When we choose our CurEaters, we not only look for great chefs and bartenders, we also look for creatives and artisan craft-makers in a community. Founded by Alex Matisse and Connie Matisse in 2010, East Fork Pottery was one of our first artisan CurEaters. This month they celebrated the one-year anniversary of their brick-and-mortar, so we thought it was hight time we introduce you. *Huge thanks to Connie Matisse for taking the time to give us so much detail!*
What inspired you to create East Fork Pottery?
I moved to Madison County in 2008, after the financial crisis and my first real, big girl breakup sent me packing my bags and heading out of New York City with no plans. I took a job doing seasonal work on a goat farm and met Alex while I was selling cheese at the Mars Hill Holiday Market in the basement of an antique store. He’d just bought the little house and property at the end of Ras Grooms Road and had big plans to start a pottery. I had no idea what “starting a pottery” meant, but I was in love and I didn’t care.
How long has Alex been honing his craft/art?
Alex has been working with clay since he was six – he’s never bothered messing with any other mediums. East Fork Pottery was something that’d been developing within him for a long, long time, inspired both by his affinity for clay and for his desire to put some distance between himself and the big, tough-to-get-out-from-under shadows cast by Henri Matisse and his legacy. Now, with Alex, John and I each bringing our own skillsets, personal histories, and interests to the mix, East Fork Pottery has become a dynamic, complicated, ever-morphing organism with a mission of bringing beautiful, lasting dinnerware to the table.
Who was your biggest influence?
Definitely can’t narrow this down to one! Alex and John set on this path largely because of the potter’s they trained under: Matt Jones, Mark Hewitt, and Daniel Johnston. Now, though, we draw influence from everywhere. Alex has his hand on the pulse of modern luxury e-commerce brands, John’s got his nose deep in finance books, and a lot of my influence comes from the fashion world, growing up in Los Angeles – a big, diverse, global city – and the fact that my own family placed high value on hospitality social justice, and community engagement.
How does it feel knowing people are eating off East Fork pottery plates at restaurants in Asheville?
It feels amazing! Especially amazing since the restaurants that use our dinnerware are all places that we love, run by people we love. People come into the store after eating at Cúrate or Gan Shan or Table and say, “We found you because we just couldn’t help but turn over our plates to see who made them.” I just love that.
Speaking of restaurants, when Steve approached you about CurEat, what were your initial thoughts about CurEat?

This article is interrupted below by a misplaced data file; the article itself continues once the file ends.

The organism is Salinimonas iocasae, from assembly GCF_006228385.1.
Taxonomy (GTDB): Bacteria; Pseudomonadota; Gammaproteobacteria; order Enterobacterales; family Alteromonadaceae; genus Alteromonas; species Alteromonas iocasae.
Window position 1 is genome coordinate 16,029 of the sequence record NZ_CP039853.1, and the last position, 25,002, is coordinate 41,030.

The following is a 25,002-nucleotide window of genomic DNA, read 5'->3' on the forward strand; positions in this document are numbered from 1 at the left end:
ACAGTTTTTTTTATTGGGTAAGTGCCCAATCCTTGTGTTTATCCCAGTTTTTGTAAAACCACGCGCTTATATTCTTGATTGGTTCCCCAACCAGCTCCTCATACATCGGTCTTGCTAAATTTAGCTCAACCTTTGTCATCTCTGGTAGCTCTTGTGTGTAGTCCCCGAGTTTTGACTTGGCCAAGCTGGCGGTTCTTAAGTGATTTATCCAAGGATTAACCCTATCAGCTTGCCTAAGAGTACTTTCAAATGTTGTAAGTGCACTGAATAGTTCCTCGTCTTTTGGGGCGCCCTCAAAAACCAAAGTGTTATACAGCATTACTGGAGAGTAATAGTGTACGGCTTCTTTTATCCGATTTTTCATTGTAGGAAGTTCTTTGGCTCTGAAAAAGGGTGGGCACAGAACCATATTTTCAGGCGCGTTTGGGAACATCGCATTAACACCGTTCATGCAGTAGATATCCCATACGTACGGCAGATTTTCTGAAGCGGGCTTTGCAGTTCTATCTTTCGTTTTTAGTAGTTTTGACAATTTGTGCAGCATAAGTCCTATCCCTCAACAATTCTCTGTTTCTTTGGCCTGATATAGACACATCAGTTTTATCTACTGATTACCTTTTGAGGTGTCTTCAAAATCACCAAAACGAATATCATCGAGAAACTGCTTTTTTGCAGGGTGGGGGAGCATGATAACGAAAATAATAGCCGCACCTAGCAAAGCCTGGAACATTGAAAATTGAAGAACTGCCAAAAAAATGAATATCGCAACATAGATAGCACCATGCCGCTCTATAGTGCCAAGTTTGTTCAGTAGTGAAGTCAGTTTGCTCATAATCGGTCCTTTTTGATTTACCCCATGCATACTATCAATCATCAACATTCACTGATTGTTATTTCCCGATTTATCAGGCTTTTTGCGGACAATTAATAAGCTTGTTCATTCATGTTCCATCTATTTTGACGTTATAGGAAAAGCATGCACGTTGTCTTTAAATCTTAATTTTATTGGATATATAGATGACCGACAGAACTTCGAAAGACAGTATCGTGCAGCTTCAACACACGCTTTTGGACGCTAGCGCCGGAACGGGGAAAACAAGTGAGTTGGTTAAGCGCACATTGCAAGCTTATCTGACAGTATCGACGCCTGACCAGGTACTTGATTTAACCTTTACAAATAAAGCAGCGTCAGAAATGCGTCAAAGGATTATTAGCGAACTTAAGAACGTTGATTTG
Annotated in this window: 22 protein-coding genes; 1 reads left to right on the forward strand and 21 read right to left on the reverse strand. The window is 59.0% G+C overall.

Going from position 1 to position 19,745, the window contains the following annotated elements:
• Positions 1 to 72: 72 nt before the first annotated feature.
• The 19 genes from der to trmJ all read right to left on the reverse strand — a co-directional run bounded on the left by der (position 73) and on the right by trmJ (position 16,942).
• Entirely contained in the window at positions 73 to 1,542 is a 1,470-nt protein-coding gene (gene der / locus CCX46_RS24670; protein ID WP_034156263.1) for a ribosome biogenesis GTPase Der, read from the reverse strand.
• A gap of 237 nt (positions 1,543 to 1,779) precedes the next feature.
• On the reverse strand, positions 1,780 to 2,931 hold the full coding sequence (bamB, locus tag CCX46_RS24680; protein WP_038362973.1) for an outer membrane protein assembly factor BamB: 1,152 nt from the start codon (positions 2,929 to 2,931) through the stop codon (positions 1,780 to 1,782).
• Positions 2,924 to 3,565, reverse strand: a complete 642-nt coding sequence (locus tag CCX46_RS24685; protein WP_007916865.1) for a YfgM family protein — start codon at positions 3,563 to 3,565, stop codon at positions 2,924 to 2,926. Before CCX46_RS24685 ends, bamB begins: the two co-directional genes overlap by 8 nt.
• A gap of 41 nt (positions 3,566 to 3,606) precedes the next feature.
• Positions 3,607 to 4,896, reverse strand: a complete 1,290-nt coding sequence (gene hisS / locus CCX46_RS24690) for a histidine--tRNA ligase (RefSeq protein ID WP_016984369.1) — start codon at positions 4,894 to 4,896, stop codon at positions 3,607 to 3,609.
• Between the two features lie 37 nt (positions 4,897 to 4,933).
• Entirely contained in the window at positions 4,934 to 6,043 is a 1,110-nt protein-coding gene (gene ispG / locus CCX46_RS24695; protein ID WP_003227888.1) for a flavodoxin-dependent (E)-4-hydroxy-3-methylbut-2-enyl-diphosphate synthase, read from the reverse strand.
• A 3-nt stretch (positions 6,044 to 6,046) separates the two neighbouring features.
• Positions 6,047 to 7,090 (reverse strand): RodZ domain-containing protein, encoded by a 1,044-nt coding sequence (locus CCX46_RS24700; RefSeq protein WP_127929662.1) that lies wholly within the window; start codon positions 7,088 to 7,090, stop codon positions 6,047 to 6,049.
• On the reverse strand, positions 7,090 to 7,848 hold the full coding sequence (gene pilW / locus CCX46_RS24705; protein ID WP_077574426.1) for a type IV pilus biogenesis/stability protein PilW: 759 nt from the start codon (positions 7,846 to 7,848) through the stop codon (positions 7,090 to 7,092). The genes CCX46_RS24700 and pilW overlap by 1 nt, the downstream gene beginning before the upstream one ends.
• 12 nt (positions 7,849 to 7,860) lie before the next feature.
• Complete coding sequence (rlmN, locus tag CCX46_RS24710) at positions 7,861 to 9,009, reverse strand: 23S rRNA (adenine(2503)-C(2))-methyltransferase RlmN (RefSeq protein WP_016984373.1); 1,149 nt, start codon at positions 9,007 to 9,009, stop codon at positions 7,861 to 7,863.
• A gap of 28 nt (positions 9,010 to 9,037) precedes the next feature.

I thought CurEat was a genius idea. I’d actually just had a terrible experience with Yelp, trying to get them to change the East Fork Pottery listing from “Paint Your Own Pottery” to “Home Decor”, so when Steve told me about CurEat, I was grateful for a reason to never have to go on Yelp again. Social Media is such a weird, complicated space, and CurEat makes it so that you can take dining advice from people who’ve already earned your trust.
Out of all your CurEat lists, which list would you say is your favorite?
I most often point people to my “7am to 1am in Asheville” list. We have so many great places to eat in Asheville, but most of my favorites get very little press coverage. I love to invite people visiting Asheville to eat where the chefs eat.
How would you describe your palate?
With any meal, I’m always seeking balance: I like rich, fatty red meat cut with bright, light, high-acid red wine and a bitter green salad. Spicy foods tempered with sweetness, like in Thai and Korean cuisines (sweet meats!). And I love really well-executed, classic French and Italian country cooking.
Coffee or cocktail?
No offense meant to all my craft cocktail friends out there, but the only cocktails I really mess with are Negronis, Margaritas, and Martinis – classics get classic for a reason! But I’ll drink wine 9.5 out of 10 times. I start my day with a big mug of Hu-Kwa with milk and honey, a black tea smoked over pine from imported by the Mark T Wendell Company (we sell it at eastforkpottery.com – wink, wink)
As an artist, who do you admire in the food community in Asheville or in general?
I really admire my friend Jacob Sessoms, who opened Table in 2005 and has stuck hard to his commitment to local produce and a seasonal menu before it became trendy. I just had the pleasure of meeting Jana Gravner, a winemaker in Friuli making some of the most interesting experimental wines, all aged in clay amphora. I think everyone thinking of opening a restaurant – or any business – should eat at Gramercy Tavern and listen to everything Danny Meyer has to say about treating your customers with dignity and graciousness. And Pete Wells, restaurant critic at the NY Times, is a genius.
If someone had to choose one restaurant from your Asheville list, which one would you recommend?
Cucina 24. The chef-owner, Brian Canipelli, is terrible at self-promotion (sorry, Brian. You know it’s true), but his food is just so mature and beautiful. He’s so good at vegetales. All the pasta is made in house and is always perfectly toothsome, sauced with a considerate hand. The bulk of the produce he uses is grown by our friend and farmer, Evan Chender, who grows the most exquisite food – all sorts of lesser known herbs, almost extinct varieties of radicchio and treviso, etc. And everything is served on East Fork.
What was your favorite meal growing up?
Most people who know me know that my mom, Terrie Coady, is never not throwing a party. She’s an incredible cook and can make anything. But every year on my birthday I asked for the same thing: stuffed manicotti with red sauce and a whole lotta cheese.